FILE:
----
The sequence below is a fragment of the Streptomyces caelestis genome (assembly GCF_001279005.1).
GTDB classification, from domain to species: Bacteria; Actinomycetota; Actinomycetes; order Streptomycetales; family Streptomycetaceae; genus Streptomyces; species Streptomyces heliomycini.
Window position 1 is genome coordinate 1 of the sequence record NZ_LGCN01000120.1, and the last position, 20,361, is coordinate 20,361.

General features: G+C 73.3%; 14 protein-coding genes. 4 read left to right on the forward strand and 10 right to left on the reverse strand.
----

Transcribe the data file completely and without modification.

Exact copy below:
The sequence below is a fragment of the Streptomyces caelestis genome (assembly GCF_001279005.1).
GTDB classification, from domain to species: Bacteria; Actinomycetota; Actinomycetes; order Streptomycetales; family Streptomycetaceae; genus Streptomyces; species Streptomyces heliomycini.
Window position 1 is genome coordinate 1 of the sequence record NZ_LGCN01000120.1, and the last position, 20,361, is coordinate 20,361.

General features: G+C 73.3%; 14 protein-coding genes. 4 read left to right on the forward strand and 10 right to left on the reverse strand.